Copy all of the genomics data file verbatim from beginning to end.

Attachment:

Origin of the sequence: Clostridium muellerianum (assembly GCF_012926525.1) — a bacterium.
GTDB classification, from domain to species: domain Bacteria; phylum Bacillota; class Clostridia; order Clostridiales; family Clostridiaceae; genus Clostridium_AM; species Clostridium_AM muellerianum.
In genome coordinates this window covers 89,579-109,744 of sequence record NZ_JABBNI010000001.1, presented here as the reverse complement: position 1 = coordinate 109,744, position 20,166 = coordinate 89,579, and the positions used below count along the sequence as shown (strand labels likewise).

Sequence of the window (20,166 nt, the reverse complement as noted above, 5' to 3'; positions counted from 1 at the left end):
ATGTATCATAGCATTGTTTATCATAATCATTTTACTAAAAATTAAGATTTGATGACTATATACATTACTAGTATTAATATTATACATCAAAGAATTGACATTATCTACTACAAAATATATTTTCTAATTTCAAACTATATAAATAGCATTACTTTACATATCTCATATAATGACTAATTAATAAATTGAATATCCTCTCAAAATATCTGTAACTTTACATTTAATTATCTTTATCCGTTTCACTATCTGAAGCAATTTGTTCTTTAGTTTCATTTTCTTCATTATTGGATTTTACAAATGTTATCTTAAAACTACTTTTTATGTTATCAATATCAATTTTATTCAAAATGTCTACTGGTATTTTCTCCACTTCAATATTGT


Origin of the sequence: Clostridium muellerianum (assembly GCF_012926525.1) — a bacterium.
GTDB classification, from domain to species: domain Bacteria; phylum Bacillota; class Clostridia; order Clostridiales; family Clostridiaceae; genus Clostridium_AM; species Clostridium_AM muellerianum.
In genome coordinates this window covers 89,579-109,744 of sequence record NZ_JABBNI010000001.1, presented here as the reverse complement: position 1 = coordinate 109,744, position 20,166 = coordinate 89,579, and the positions used below count along the sequence as shown (strand labels likewise).

Sequence of the window (20,166 nt, the reverse complement as noted above, 5' to 3'; positions counted from 1 at the left end):
ATGTATCATAGCATTGTTTATCATAATCATTTTACTAAAAATTAAGATTTGATGACTATATACATTACTAGTATTAATATTATACATCAAAGAATTGACATTATCTACTACAAAATATATTTTCTAATTTCAAACTATATAAATAGCATTACTTTACATATCTCATATAATGACTAATTAATAAATTGAATATCCTCTCAAAATATCTGTAACTTTACATTTAATTATCTTTATCCGTTTCACTATCTGAAGCAATTTGTTCTTTAGTTTCATTTTCTTCATTATTGGATTTTACAAATGTTATCTTAAAACTACTTTTTATGTTATCAATATCAATTTTATTCAAAATGTCTACTGGTATTTTCTCCACTTCAATATTGT